• Journaling
  • Mediation


Your bedroom should be a minimalist vibe. My bedroom houses zero technology, not even a clock. It also doesn’t have trinkets, clutter, or bright colors on the walls. It’s a calming space that I look forward to retreating to each night. TGIB.

Gradually dimming the lights to mimic the sun setting and lowering the temperature to 60-67 degrees, 1-2 hrs before bed is key to cueing your brain that it is time to sleep (ya know, instead of paying for melatonin.) Also, try to keep your room as dark and quiet as possible with blackout shades and/or ear plugs.

Sub-Zero temperatures when I sleep is my love language.


I’m not going to go into what my bedtime routine looks like because it probably won’t be something you can stick to since we all lead very different lives.

Respect yourself enough to establish a routine at night that works best for YOU.

Some of us might not have an hour to wind down but there’s a good chance you have 30-45 minutes. If you don’t, go back to your why. Why don’t you have 45 minutes to set your body up for the best night of repair as possible? And what changes do you need to make to get that time back?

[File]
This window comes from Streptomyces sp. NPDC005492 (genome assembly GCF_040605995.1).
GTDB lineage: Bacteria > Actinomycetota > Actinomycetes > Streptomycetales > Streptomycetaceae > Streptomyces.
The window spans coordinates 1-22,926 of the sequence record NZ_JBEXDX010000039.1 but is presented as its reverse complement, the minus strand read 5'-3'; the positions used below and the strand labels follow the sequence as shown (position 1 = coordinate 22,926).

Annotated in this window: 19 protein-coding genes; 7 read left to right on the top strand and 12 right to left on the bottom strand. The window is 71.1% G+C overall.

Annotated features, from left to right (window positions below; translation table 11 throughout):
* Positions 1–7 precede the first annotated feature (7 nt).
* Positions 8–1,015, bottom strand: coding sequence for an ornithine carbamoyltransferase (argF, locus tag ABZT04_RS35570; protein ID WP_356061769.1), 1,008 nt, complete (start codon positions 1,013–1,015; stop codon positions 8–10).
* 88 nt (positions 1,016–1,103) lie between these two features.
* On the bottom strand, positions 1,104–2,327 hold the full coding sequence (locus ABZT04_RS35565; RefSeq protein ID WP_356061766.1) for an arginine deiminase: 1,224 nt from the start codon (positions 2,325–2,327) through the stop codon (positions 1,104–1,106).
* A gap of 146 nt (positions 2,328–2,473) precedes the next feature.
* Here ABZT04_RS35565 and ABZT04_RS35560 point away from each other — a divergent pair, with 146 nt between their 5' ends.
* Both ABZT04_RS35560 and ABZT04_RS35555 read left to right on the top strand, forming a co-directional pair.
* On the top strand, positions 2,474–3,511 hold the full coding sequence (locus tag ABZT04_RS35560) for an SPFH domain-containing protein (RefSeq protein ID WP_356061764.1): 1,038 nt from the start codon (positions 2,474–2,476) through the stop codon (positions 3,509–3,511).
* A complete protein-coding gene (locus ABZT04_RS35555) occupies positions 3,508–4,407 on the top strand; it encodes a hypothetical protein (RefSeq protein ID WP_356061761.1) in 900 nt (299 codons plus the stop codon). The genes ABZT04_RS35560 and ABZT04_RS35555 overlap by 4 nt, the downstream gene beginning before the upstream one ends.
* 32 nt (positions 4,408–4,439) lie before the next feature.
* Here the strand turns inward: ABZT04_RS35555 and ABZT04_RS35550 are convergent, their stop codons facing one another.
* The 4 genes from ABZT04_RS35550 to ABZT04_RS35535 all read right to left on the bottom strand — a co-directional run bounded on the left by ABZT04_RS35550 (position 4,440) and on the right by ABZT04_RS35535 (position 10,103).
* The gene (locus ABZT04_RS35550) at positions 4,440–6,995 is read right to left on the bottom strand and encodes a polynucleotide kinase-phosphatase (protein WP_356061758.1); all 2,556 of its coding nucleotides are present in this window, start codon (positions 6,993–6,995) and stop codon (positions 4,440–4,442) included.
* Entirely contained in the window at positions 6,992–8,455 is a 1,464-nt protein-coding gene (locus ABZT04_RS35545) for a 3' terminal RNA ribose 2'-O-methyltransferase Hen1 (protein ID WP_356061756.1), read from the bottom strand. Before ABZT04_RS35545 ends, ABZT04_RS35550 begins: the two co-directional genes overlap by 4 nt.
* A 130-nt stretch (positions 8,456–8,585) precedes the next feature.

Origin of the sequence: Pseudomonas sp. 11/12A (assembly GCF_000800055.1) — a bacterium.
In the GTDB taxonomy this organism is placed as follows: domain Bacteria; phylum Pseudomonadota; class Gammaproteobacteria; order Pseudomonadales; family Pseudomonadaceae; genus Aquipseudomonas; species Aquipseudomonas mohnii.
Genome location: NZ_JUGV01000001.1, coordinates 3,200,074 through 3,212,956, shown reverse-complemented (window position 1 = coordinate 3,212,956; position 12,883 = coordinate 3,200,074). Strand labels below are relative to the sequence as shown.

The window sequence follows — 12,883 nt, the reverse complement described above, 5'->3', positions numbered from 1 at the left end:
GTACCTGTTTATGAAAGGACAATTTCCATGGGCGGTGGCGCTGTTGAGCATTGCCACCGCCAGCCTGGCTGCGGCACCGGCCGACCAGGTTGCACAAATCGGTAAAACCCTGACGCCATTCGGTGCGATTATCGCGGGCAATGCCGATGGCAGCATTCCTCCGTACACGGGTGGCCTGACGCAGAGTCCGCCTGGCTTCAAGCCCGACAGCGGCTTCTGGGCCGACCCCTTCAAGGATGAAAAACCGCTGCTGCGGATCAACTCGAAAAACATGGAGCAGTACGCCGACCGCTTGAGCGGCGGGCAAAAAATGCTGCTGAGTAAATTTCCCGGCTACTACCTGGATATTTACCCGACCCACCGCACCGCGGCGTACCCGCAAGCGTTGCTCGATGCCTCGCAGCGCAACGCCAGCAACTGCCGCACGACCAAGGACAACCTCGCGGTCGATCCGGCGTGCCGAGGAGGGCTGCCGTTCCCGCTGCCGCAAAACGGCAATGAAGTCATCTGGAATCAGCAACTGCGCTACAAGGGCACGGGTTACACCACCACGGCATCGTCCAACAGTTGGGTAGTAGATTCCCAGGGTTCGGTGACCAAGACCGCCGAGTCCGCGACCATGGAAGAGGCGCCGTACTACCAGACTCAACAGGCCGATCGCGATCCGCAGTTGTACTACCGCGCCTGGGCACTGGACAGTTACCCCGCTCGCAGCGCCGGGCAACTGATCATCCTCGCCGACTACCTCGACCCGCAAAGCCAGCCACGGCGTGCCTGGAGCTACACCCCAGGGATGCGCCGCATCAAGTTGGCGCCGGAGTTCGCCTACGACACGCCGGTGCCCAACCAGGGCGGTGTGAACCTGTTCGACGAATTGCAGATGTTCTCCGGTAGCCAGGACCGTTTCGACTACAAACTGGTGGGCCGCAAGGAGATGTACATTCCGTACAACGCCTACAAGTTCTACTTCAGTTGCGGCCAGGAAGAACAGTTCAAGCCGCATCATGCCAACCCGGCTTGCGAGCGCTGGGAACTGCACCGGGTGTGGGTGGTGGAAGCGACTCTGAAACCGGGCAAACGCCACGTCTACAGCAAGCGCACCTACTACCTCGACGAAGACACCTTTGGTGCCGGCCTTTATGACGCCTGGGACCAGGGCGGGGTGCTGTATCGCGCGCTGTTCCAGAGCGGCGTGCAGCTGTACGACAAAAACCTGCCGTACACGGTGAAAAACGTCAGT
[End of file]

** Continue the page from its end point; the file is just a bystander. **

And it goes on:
It matters less what the routine looks like and more about whether you can actually stick to it. The more predictable you are, the better your body runs.

We’re so over the “8 hrs a night rule”. More important than the total number of hours you sleep, is the consistency of your bedtime and wake time. Just like your bedtime routine, your sleep schedule should reflect one that works best for you and remain the same on weekdays AND weekends. If you’re sleeping in for 2 hours on Sunday, you basically just switched time zones and your body is going to experience stress as a result. When it’s fighting stress, it has less resources to put towards other things like fighting viruses, creativity, muscle repair and growth, athletic performance etc.

Data from Whoop showing my bed time and wake time; the bars almost line up!